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  1. Abstract

    Peptide self‐assembly is fast evolving into a powerful method for the development of bio‐inspired nanomaterials with great potential for many applications, but it remains challenging to control the self‐assembling processes and nanostrucutres because of the intricate interplay of various non‐covalent interactions. A group of 28‐residue α‐helical peptides is designed including NN, NK, and HH that display distinct hierarchical events. The key of the design lies in the incorporation of two asparagine (Asn) or histidine (His) residues at theapositions of the second and fourth heptads, which allow one sequence to pack into homodimers with sticky ends through specific interhelical Asn‐Asn or metal complexation interactions, followed by their longitudinal association into ordered nanofibers. This is in contrast to classical self‐assembling helical peptide systems consisting of two complementary peptides. The collaborative roles played by the four main non‐covalent interactions, including hydrogen‐bonding, hydrophobic interactions, electrostatic interactions, and metal ion coordination, are well demonstrated during the hierarchical self‐assembling processes of these peptides. Different nanostructures, for example, long and short nanofibers, thin and thick fibers, uniform metal ion‐entrapped nanofibers, and polydisperse globular stacks, can be prepared by harnessing these interactions at different levels of hierarchy.

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  2. Abstract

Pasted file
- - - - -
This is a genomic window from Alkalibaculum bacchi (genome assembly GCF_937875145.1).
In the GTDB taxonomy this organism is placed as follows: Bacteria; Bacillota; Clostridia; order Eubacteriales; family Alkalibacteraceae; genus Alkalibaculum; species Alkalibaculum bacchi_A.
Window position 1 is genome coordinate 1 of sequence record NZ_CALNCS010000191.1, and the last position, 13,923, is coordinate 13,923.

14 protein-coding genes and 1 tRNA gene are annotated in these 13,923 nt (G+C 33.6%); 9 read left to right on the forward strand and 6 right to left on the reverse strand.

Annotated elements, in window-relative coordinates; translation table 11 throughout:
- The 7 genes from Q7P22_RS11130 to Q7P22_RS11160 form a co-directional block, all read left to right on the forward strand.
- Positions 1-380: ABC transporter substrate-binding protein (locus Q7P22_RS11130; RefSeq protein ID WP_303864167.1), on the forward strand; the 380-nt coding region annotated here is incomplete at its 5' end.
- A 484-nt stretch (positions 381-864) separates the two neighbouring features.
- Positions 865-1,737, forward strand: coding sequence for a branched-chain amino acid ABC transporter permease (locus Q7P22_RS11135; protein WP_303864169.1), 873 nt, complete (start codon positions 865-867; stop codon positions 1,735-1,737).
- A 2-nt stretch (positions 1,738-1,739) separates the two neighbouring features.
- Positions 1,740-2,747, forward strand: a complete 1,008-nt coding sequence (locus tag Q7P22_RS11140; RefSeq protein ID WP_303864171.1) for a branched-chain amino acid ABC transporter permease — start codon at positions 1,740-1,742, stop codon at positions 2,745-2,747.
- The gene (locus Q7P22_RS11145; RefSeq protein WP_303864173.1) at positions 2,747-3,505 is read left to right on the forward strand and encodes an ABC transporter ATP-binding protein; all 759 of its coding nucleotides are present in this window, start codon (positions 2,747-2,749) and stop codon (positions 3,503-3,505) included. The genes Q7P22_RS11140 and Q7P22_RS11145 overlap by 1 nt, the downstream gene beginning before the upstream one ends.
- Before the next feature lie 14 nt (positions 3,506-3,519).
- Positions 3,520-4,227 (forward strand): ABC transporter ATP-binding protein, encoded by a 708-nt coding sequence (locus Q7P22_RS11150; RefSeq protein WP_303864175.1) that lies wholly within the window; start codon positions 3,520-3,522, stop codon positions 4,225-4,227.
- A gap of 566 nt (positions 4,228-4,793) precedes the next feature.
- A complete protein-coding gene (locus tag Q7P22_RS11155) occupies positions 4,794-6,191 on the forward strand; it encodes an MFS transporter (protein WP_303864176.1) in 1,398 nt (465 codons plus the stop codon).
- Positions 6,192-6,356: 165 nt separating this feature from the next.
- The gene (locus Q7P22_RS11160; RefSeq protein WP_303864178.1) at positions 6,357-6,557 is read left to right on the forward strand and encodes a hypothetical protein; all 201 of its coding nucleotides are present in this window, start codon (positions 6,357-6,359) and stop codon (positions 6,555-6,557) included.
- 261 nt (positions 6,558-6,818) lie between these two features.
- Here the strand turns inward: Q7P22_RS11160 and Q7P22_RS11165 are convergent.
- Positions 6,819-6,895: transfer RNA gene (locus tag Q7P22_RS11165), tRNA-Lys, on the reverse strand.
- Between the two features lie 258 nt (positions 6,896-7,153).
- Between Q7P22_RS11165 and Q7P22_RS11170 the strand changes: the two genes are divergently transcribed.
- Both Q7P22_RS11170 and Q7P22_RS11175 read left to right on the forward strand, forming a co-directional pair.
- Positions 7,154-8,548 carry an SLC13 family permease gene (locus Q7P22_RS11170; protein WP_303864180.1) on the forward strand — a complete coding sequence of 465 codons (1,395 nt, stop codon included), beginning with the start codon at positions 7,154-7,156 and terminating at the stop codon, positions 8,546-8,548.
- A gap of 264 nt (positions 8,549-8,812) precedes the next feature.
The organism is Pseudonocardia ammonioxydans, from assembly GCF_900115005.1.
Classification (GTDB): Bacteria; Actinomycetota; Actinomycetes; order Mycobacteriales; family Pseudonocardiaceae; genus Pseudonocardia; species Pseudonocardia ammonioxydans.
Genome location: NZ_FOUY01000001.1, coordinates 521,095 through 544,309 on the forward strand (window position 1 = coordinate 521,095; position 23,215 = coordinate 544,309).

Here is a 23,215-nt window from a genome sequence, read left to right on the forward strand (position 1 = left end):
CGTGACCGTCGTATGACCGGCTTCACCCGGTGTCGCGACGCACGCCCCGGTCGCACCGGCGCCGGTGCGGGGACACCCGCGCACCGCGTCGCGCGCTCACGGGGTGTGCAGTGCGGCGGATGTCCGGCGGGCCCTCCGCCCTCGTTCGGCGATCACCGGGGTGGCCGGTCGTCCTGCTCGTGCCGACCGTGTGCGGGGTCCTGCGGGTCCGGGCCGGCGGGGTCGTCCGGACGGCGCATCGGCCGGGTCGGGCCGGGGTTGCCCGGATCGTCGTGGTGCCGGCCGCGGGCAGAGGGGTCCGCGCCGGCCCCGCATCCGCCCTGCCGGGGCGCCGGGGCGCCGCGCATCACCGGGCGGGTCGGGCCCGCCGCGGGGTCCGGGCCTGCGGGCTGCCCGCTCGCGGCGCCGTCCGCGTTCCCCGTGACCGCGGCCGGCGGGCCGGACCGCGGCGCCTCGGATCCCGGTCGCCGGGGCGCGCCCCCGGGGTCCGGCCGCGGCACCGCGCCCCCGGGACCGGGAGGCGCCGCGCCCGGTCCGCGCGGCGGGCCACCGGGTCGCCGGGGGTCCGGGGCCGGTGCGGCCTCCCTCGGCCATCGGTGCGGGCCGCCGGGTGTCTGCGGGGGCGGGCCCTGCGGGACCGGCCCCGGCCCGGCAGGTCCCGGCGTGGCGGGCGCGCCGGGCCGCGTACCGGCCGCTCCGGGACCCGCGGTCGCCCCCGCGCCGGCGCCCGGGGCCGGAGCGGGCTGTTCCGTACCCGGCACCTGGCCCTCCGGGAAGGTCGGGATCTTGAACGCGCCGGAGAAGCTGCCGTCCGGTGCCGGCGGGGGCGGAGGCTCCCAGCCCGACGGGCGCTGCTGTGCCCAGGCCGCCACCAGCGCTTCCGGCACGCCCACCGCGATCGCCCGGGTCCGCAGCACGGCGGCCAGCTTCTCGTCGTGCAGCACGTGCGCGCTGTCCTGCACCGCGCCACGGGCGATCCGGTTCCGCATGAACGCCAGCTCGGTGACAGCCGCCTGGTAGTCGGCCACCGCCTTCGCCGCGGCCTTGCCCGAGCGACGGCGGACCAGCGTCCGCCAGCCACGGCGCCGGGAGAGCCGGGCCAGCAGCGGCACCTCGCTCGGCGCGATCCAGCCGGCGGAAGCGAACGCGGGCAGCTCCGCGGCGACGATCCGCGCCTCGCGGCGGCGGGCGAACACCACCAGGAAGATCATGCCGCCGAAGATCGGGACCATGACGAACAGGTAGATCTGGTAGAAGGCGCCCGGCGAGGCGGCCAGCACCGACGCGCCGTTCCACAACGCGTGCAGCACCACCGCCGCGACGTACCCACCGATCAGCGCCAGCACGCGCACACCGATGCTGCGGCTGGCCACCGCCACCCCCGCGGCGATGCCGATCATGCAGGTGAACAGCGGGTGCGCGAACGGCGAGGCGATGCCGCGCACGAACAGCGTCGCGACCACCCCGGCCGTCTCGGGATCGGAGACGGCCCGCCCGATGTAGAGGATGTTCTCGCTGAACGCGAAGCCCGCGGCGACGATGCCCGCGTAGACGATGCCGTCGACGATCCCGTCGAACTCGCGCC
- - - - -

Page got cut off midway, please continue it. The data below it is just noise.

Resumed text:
Controlling the diameters of nanotubes represents a major challenge in nanostructures self‐assembled from templating molecules. Here, two series of bolaform hexapeptides are designed, with Set I consisting of Ac‐KI4K‐NH2, Ac‐KI3NleK‐NH2, Ac‐KI3LK‐NH2and Ac‐KI3TleK‐NH2, and Set II consisting of Ac‐KI3VK‐NH2, Ac‐KI2V2K‐NH2, Ac‐KIV3K‐NH2and Ac‐KV4K‐NH2. In Set I, substitution for Ile in the C‐terminal alters its side‐chain branching, but the hydrophobicity is retained. In Set II, the substitution of Val for Ile leads to the decrease of hydrophobicity, but the side‐chain β‐branching is retained. The peptide bolaphiles tend to form long nanotubes, with the tube shell being composed of a peptide monolayer. Variation in core side‐chain branching and hydrophobicity causes a steady shift of peptide nanotube diameters from more than one hundred to several nanometers, thereby achieving a reliable control over the underlying molecular self‐assembling processes. Given the structural and functional roles of peptide tubes with varying dimensions in nature and in technological applications, this study exemplifies the predictive templating of nanostructures from short peptide self‐assembly.

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